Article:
You've commented on almost every aspect of my post pointing out small dependencies (maybe), which is fine. Maybe I missed it, but I didn't see a comment about the real issue.

    If you manage to get your site listed on DMOZ it is more likely to damage your SEO efforts. The editors are likely to rewrite your description (Editor jimnoble said they rewrite most of them) and then refuse to change it. Not that anyone will ever see it, but if someone does, they will probably see a description that is not even close to what you want to convey.

    Gotta go. It looks like I've got a lot of reply's to address. I must have touched a nerve.

    paul
     
    Last edited: Jul 14, 2012
    gwbush, Jul 14, 2012 IP
  19. gwbush

    gwbush Peon

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    #39
    Clearly the editors in general are not concerned about the end user. My site is intended to help people with various mouse problems and my ODP provided description made the site sound like it was nothing more than an egotistical site about me. It is not a commercial site, I don't make money at what I do, it just provides helpful information to people that are looking for that information (as a hobby). The provided description probably steered some (maybe many) people away from the very information they were looking for. Steering people to what they are looking for is SEO, not just getting your site on the search engines so you can sell more stuff. When I pointed this out to Jim and pvgool, pvgool said if I didn't like it I could remove my site from the web. Your attitude towards SEO sounds just like that. Just because someone wants to sell something doesn't mean that someone who wants to buy it should be steered away from it. Your job as an editor should be to weed out sites that are deceptive, if possible. I believe that ODP itself has become deceptive. You shouldn't be an editor because you could care less about the people that entrust their sites into your care. Not because you can't spell.

    The spelling issue was a side issue. Actually your spelling is correct, apparently because you use a spell checker (as do I). Too bad they don't have a grammar checker.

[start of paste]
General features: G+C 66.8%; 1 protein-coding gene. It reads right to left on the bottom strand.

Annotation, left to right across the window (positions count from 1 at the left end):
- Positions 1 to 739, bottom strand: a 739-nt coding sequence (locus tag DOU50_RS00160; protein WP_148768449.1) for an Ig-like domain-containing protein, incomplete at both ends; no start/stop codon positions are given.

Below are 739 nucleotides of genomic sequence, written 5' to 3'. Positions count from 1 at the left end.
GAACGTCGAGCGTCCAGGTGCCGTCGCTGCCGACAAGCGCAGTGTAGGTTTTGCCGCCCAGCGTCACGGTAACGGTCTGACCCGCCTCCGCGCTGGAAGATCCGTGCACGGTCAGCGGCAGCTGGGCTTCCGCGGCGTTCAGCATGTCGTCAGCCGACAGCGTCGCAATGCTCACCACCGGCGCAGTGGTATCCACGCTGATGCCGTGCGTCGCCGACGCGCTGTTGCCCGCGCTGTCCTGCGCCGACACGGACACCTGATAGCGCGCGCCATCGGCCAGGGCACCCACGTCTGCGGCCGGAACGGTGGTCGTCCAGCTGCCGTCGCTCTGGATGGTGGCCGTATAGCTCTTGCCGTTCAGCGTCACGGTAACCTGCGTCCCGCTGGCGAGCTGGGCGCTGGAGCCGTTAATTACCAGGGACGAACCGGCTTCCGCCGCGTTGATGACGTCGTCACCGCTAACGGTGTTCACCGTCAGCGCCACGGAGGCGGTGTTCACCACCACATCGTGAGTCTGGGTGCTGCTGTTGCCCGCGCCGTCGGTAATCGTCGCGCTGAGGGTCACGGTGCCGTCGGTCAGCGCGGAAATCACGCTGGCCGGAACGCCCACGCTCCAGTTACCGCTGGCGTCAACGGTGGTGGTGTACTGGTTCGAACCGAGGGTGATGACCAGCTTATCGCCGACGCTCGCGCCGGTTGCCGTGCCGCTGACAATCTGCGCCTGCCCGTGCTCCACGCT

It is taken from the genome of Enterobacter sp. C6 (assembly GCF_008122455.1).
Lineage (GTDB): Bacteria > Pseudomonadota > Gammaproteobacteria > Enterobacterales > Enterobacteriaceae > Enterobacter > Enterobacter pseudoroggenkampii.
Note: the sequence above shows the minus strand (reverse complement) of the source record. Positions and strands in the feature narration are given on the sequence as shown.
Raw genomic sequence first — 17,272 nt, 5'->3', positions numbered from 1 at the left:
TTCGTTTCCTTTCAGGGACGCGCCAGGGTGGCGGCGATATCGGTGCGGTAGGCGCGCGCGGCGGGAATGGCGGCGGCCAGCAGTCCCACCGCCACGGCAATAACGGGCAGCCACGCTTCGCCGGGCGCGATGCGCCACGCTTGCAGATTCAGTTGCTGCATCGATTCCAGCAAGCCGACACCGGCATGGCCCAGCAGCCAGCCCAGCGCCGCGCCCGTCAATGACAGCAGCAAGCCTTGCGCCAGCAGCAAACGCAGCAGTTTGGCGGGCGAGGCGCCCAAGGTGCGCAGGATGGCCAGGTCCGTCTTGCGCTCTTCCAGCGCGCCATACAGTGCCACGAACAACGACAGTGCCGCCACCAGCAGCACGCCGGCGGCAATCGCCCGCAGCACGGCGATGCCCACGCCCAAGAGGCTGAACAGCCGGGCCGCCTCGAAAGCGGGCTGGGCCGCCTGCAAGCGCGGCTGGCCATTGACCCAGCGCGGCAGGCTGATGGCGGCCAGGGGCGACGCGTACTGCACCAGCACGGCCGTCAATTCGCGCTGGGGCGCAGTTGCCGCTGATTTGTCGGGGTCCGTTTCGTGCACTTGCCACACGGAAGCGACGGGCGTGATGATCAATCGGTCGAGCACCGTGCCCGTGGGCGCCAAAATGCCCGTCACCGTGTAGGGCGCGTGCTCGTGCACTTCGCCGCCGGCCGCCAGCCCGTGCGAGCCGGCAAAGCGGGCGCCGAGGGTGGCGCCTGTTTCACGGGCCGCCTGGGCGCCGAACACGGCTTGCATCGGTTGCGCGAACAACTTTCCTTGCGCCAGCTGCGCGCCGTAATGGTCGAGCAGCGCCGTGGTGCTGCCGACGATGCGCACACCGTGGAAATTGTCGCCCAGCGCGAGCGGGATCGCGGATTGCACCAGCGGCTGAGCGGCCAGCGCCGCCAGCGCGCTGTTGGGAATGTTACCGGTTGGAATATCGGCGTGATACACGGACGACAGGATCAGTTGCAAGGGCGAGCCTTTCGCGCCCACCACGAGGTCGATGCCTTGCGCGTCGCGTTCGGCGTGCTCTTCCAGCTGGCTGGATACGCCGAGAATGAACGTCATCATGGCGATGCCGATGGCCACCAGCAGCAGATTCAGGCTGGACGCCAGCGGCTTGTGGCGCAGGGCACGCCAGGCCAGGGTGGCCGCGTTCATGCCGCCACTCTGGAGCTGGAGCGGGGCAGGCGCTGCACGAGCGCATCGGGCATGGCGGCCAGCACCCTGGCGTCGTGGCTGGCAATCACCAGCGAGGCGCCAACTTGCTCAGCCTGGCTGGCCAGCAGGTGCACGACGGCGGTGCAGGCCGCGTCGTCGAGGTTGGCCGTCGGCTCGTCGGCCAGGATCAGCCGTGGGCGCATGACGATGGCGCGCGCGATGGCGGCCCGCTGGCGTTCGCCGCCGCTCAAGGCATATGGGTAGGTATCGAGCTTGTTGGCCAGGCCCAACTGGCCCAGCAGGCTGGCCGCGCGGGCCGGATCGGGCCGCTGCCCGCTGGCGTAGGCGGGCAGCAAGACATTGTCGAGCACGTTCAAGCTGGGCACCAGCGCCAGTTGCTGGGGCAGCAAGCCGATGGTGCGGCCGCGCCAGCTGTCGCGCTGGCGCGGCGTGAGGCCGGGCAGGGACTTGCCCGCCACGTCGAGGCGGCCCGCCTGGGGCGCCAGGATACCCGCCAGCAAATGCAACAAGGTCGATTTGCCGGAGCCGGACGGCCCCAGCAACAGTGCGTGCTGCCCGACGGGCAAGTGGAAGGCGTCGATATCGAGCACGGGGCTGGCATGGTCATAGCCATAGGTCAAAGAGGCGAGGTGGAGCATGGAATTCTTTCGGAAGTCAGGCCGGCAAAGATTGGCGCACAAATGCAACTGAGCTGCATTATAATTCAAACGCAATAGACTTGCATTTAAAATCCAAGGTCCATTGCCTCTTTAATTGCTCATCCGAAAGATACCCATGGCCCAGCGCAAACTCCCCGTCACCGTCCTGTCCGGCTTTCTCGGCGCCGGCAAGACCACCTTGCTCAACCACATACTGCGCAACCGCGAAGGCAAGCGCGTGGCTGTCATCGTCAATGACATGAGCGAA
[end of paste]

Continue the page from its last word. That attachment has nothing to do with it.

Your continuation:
Don't worry, I'm sure you'll catch me in a mistake. But God I hope it isn't something like using there for their or your for you're.

    paul
     
    Last edited: Jul 14, 2012
    gwbush, Jul 14, 2012 IP
  20. gwbush

    gwbush Peon

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    #40
    DMOZ claims their (not there) social contract is derived from the Devian Social Contract which says:

    1. . . .
    2. . . .
    3. We will not hide problems We will keep our entire bug report database open for public view at all times. Reports that people file online will promptly become visible to others.
    4. Our priorities are our users and free software We will be guided by the needs of our users and the free software community. [equivalent to web users and web site publishers - gwbush] We will place their interests first in our priorities. . . .
    But that is the Debian Social Contract. It would seem that the DMOZ terms of use (which basically says that DMOZ can do what ever they want with your data) are in conflict with the Devian Social Contract, so claiming that as a basis of the DMOZ social contract would appear to be fraudulent.
     
    gwbush, Jul 14, 2012 IP